From College Ministry to the Local Church: 3 Things I Learned in my Journey to the Local Church

By Taylor Lazenby

The greatest and most challenging time of my life came when I was working for a college ministry. The late nights, the weekend trips with students, and the week-long staff development workshops two hours away from home where my wife and my newborn daughter were made life difficult for a season.

However, college ministry was also extremely rewarding spiritually. I saw God do unbelievable things in the students I ministered to. I saw several students come to faith in Jesus Christ, students discipling other students, and students sharing the faith with their peers and enjoying reading the Bible together in authentic community.

But most of all, working for a college ministry prepared me well to serve in the local church. Here are three things I learned working for a college ministry.

Life on Mission

Primarily, working for a college ministry made me adopt a lifestyle that was constantly on mission. Matthew 9:36 says of Jesus “when he looked out upon the crowds, he had compassion for them, because they were harassed and helpless, like sheep without a shepherd.” A college campus is full of those people who are in desperate need of a shepherd. 

 As the truth of Matthew 9:36 changed my mindset and my heart’s posture toward other people, I began to have compassion for them as well. This truth was a fuel for me as I was prompted by Jesus to step out of my comfort zone and engage others even if it was uncomfortable. How could I not if I truly did care for them and see them the way that Jesus saw them?

 The local church is no different in this respect. Everyone within the local church should look outside the church walls to a lost and dying world and have compassion on them, for they too are like sheep without a shepherd. Many are longing for the answers that only the Gospel can provide. It is our duty as those who have experienced the grace of God to share it with others. It is the only true hope there is.

“You Can Change the World Over Lunch.”

Something Randy Pope, founding pastor at Perimeter Church in Atlanta, said always stuck with me (He may have gotten it from Frank Barker but who knows): “You can change the world over lunch.” 

Everyone has to eat lunch. Most people like eating lunch away from where they work or where they go to school. It gives them a little bit of a mental and emotional break for an hour or so as they refuel their body and mind with food and the next cup of coffee so that they can make it through the remainder of the day. 

This is the best time to meet with people to have Gospel conversations. My schedule as a member of a college ministry was filled every week with lunches where I would meet with people to share my testimony, to hear their story, and to share the Gospel explicitly.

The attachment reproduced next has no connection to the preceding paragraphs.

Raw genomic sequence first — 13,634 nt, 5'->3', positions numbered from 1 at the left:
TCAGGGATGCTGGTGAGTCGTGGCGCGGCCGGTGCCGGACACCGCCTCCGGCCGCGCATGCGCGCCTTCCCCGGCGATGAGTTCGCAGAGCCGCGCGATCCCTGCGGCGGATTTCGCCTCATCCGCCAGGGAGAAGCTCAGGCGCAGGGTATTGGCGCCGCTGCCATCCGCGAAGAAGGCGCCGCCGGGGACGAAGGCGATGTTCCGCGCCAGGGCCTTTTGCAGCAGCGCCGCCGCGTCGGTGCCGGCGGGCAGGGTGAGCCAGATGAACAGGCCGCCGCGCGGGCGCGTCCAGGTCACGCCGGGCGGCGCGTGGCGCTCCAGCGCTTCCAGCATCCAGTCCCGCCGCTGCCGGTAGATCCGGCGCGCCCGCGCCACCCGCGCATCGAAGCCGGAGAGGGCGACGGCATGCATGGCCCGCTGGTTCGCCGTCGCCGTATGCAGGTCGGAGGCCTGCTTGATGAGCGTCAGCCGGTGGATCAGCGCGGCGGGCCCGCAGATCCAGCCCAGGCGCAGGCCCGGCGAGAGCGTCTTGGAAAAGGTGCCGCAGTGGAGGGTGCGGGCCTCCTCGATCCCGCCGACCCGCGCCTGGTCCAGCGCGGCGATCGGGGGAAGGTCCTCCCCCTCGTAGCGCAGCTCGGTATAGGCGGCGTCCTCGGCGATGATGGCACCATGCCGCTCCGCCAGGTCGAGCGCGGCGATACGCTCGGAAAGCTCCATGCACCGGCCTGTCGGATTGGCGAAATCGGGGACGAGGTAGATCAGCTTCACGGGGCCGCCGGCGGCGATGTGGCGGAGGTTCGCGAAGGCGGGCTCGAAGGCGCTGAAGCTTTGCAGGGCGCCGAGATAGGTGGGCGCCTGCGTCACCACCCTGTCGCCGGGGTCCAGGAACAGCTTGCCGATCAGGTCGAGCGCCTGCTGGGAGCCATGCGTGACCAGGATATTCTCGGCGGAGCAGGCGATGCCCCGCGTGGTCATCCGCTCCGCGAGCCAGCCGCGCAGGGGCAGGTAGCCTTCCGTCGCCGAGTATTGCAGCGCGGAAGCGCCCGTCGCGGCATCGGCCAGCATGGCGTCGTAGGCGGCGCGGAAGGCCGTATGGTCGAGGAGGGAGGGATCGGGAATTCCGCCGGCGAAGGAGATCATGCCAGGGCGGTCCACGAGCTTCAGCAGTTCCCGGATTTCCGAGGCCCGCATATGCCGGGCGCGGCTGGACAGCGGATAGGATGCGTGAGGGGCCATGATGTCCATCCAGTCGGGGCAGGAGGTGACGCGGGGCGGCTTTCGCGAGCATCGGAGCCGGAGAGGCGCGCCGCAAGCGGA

What if the members of our local church were using their lunches strategically for the sole purpose of sharing the Gospel with friends, family members, and coworkers? If every member of our local church was doing this, then we would share the Gospel with over 600 people a day. That means that we would share the Gospel with over 3,000 people during a typical work week. By the end of the month, the Gospel would be going to the nations because of our faithfulness to use our lunches strategically for the sake of the Kingdom.

The Dire Need for Evangelism and Discipleship

The rise of parachurch organizations over the last 75 years can ultimately be attributed to one thing: the failure of the local church in many specific areas, whether it be missions, evangelism, mercy and justice, discipleship, etc. You name it. The parachurch organization was founded because of the local church not engaging or accomplishing the mission that it was tasked with.

Many local churches are great at preaching the Gospel, singing Gospel-centered songs, fostering community, and meeting felt needs in the community. All of these things are great, and they are needed. Yet many more local churches are falling short in their primary calling: reproducing third-generation disciples.

The true measure of the success of a church does not reside in the budget. Or in attendance. Or in membership. The measuring stick is and always should be this: are current disciples of Jesus Christ multiplying their lives in such a way that more disciples of Jesus Christ are being made through their witness?

The local church needs to recapture the need for purposeful and deep discipleship for its congregation. Purposeful and deep discipleship starts with learning personal spiritual disciplines, or habits of grace, and learning proper doctrine. Those things coupled with meaningful accountability and missional engagement will propel our churches and our congregations to replicate their lives in others.  Discipleship will ensure a lasting legacy of a church long after the current generation is in glory. That should be our aim.